Tuesday, July 11, 2006

Who is right and who is wrong?


Check out Space.com today! More and more scientists agree with what yours truly predicted years ago, that the fundamental "constants" are changing. "Public confidence in the 'constants' of nature may be at an all-time low." It wasn't long ago that talking about this would get you shouted down in a room. Now who is smiling?
Shortly you may see a paper with collaborating evidence from an entirely different source, showing that c has been decreasing at exactly the rate the GM=tc^3 predicts.
In the meantime, I've been having a lot of fun with an underwater camera. Above is a typical day in the Great Barrier Reef.
Below is a Tasmanian Giant Crab. His shell can be 45 cm across!

11 Comments:

Blogger QUASAR9 said...

Now he looks like a mighty fella. The Tasmanian Giant Crab - one totally 'alien' species right here on earth. The fact they have their skeleton or shell on the outside makes you think of astronauts spacesuits & robotics does it not.

6:27 AM  
Blogger InsightAction said...

Why couldn't Newtons constant be changing instead? Or for that matter how is what you are proposing different than the hypothesis of mass creation in older static cosmological models?

With the way you have stated your equation there is no experimental way to differentiate between any of the three parameters evolving. How do you propose to over come this?

Isn't the honest way to phrase the question is to ask whether the Plank time sqrt(Gh/c^5) is changing? What experiment would you do to measure this quantity?

Oh and gloating is unattractive.

7:45 AM  
Anonymous another girl said...

Can't blame a girl for gloating when she's up against so much opposition. Right or wrong, let her have her happiness. What does it hurt anyone else? What I wonder (I'm not a physicist) is if c might be speeding up instead? Though I do have to admit that the idea of there being no real constants is not comfortable.

8:27 AM  
Blogger L. Riofrio said...

Very nice comments from all of you! Q9, I would be happy to do that. Insight, in the spirit of Richard Feynman, real theoretical physics produces testable results.

Paul Dirac proposed a varying-G cosmology. It was disproved by multiple experiments. One test used data from the Viking lander to show that Mars' orbital period wasn't changing. If G varied planetary orbits would not be stable and life could not evolve on Earth. Dirac and others have proposed continuous creation of matter, but that has never been observed.

In contrast, c change can be observed in supernova redshifts. It has been fashionable to speculate that c is fixed and the universe accelerates. Collaborating evidence from a different source distinguishes c change from "dark energy" ideas. I would love to elaborate, but that paper is still going through final review.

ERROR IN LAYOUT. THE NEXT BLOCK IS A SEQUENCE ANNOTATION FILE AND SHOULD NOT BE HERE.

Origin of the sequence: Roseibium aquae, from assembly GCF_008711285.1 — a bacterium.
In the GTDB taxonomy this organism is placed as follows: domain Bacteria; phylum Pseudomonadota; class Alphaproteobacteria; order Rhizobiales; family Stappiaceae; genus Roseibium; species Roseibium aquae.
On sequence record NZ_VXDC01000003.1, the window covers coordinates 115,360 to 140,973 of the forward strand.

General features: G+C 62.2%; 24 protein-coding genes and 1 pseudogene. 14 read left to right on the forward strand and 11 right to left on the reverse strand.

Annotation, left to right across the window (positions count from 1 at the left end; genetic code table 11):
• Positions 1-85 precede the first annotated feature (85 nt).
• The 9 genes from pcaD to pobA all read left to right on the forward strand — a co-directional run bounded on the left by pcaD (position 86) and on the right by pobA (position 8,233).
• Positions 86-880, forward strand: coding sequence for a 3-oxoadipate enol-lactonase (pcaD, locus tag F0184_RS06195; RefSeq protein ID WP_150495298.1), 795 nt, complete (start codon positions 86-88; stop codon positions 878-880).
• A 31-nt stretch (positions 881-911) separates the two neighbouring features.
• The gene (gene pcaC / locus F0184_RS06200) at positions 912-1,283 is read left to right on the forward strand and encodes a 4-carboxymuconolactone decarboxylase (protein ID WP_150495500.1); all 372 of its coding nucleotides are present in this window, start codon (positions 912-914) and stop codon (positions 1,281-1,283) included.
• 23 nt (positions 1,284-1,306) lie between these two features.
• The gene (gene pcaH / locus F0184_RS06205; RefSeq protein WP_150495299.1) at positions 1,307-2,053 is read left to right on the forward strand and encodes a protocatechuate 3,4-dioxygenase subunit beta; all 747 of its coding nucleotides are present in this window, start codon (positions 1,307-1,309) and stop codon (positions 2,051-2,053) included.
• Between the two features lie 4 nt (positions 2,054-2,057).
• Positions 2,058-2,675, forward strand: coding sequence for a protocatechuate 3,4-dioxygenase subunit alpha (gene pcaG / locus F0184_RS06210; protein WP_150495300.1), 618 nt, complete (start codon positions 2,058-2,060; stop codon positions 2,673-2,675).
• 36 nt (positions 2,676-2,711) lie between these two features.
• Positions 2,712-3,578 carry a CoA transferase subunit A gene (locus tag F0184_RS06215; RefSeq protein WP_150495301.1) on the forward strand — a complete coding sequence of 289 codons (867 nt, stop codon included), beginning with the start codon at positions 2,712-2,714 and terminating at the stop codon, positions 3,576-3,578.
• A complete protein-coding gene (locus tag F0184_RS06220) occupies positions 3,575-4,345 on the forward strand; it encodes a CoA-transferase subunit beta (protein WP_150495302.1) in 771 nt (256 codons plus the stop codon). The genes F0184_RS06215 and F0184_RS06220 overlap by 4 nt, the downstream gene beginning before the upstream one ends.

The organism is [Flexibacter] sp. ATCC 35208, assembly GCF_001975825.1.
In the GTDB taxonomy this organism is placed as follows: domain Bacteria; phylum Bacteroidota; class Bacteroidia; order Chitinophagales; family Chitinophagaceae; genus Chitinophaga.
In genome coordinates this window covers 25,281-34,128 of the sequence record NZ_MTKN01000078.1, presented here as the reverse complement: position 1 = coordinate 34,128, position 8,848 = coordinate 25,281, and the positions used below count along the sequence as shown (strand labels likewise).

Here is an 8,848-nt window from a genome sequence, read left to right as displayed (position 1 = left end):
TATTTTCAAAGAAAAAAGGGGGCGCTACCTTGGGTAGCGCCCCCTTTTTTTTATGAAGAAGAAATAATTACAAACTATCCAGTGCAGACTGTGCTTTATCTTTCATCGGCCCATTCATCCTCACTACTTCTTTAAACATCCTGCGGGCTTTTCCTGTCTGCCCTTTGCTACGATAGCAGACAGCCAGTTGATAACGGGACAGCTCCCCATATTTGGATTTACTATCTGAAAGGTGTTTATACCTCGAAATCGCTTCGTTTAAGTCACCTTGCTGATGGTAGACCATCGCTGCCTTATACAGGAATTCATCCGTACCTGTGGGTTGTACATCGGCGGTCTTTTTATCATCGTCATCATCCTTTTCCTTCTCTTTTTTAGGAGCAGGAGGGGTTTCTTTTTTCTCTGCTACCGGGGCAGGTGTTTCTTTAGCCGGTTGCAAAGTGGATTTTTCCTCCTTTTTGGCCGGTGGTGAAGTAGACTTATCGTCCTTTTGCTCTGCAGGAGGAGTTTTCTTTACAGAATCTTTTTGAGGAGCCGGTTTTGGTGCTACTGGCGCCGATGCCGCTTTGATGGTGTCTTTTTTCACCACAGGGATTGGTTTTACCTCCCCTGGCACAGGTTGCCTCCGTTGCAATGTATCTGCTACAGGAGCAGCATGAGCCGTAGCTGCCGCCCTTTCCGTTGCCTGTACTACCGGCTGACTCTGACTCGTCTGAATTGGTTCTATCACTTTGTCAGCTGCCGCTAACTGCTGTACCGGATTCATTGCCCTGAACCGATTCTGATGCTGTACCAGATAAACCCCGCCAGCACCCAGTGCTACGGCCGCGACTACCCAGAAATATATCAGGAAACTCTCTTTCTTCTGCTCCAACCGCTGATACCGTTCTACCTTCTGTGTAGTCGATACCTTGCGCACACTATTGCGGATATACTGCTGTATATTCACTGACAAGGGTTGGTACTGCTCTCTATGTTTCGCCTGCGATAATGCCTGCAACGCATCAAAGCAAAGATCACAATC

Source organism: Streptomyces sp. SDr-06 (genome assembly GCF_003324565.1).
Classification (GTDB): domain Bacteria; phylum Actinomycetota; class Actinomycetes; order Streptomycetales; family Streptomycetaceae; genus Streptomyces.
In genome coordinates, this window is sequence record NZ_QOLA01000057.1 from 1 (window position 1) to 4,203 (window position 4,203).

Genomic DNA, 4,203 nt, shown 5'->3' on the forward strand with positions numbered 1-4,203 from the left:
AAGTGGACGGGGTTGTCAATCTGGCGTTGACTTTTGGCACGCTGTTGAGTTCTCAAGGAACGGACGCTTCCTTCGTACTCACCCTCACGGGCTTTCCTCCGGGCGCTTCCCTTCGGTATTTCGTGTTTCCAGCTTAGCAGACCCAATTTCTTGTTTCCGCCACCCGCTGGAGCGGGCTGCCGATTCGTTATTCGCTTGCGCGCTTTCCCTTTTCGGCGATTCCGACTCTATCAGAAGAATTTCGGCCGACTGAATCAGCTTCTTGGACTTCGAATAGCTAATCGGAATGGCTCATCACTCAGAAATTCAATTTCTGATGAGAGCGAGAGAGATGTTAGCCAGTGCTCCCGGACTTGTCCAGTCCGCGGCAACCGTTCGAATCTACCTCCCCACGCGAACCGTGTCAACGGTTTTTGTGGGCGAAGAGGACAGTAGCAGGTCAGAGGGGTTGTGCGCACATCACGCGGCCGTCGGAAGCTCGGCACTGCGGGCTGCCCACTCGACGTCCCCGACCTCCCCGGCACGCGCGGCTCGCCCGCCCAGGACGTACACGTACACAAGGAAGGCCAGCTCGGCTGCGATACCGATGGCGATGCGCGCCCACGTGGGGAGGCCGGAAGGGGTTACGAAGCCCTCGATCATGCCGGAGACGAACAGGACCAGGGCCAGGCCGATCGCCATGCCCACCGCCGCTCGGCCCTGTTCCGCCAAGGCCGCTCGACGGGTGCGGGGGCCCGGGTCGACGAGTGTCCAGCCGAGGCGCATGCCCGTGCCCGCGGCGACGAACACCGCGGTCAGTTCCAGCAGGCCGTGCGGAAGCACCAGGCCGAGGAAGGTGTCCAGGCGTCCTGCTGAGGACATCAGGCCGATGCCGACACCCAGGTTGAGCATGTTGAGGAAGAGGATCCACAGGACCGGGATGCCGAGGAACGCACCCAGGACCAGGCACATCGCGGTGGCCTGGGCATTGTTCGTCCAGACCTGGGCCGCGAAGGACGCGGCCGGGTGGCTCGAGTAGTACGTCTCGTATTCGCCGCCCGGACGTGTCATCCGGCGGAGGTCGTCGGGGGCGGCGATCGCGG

Making a prediction also risks being proved wrong. It also draws slings and arrows. As you know, elegant math can predict nothing. My enthusiasm comes from Cecilia Payne's "divine dipsomania". Guys get to do that funny dance when they score a goal.

6:47 PM  
Blogger InsightAction said...

How can redshift alone measure a change in the speed of light? Wouldn't you need to look at emission and absorbtion bands, as these explicitly depend on the speed of light, as well as charge and mass ratios?

But in a broader sense, if you are to argue that the physics of remote parts of the universe is different from the physics locally then how can one claim to make any sort of sensible observations of the remote universe. Our exrapolations of the remote universe, things like stellar evolution, brightness, etc are predict upon the assumption that physics throughout the universe is isotropic.

6:55 AM  
Blogger island said...

Dirac and others have proposed continuous creation of matter, but that has never been observed.

Excuse me, but it's common knowledge that the quantum vacuum has real particle potential where the continuous creation of matter occurs via the creation of matter/antimatter pairs.

The problem with Quasi Steady State Models is that the predicted low energy thermalizing "iron whiskers" are not observed.

This is not a problem for every quasi steady state model, and the one that is discussed here should by-rights be the preferred theory:

http://www.blogger.com/login-comment.do

P.S. Your travel companion is an excellent photographer, and you are a great subject.

6:13 AM  
Blogger L. Riofrio said...

Thank you, Island. Your site on the anthropic principle is interesting too. It would have been more accurate to state, "Continuous creation of matter in a steady-state Universe does not conform to observations," but I cut it short. Matter is created all the time in experiments.

I have been fortunate to talk with Narlikar about his steady-state models. The cosmology described here resembles a steady-state model in that the basic principles apply at all times. This cosmology does allow for creation of matter, though at a decreasing rate.

10:54 AM  
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4:13 AM  
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7:10 PM  
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12:45 AM  
Anonymous About Medicine Blog said...

It wasn't long ago that talking about this would get you shouted down in a room.

11:31 PM  

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